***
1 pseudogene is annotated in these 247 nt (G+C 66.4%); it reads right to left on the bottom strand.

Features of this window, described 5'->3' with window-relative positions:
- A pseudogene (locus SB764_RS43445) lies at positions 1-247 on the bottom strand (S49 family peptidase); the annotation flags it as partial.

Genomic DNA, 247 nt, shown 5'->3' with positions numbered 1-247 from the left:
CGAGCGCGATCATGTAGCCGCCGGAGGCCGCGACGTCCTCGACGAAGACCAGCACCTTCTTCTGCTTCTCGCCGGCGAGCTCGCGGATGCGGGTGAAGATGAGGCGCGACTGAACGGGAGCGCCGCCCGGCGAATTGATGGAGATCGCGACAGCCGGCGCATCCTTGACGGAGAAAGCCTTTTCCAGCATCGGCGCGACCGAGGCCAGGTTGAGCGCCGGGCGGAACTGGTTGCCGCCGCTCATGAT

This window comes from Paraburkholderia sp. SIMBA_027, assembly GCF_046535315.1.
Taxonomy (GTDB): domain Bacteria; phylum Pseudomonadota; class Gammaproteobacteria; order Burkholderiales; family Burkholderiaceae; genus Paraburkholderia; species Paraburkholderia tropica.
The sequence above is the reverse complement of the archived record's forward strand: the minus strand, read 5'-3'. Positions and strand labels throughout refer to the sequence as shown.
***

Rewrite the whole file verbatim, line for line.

1 pseudogene is annotated in these 247 nt (G+C 66.4%); it reads right to left on the bottom strand.

Features of this window, described 5'->3' with window-relative positions:
- A pseudogene (locus SB764_RS43445) lies at positions 1-247 on the bottom strand (S49 family peptidase); the annotation flags it as partial.

Genomic DNA, 247 nt, shown 5'->3' with positions numbered 1-247 from the left:
CGAGCGCGATCATGTAGCCGCCGGAGGCCGCGACGTCCTCGACGAAGACCAGCACCTTCTTCTGCTTCTCGCCGGCGAGCTCGCGGATGCGGGTGAAGATGAGGCGCGACTGAACGGGAGCGCCGCCCGGCGAATTGATGGAGATCGCGACAGCCGGCGCATCCTTGACGGAGAAAGCCTTTTCCAGCATCGGCGCGACCGAGGCCAGGTTGAGCGCCGGGCGGAACTGGTTGCCGCCGCTCATGAT

This window comes from Paraburkholderia sp. SIMBA_027, assembly GCF_046535315.1.
Taxonomy (GTDB): domain Bacteria; phylum Pseudomonadota; class Gammaproteobacteria; order Burkholderiales; family Burkholderiaceae; genus Paraburkholderia; species Paraburkholderia tropica.
The sequence above is the reverse complement of the archived record's forward strand: the minus strand, read 5'-3'. Positions and strand labels throughout refer to the sequence as shown.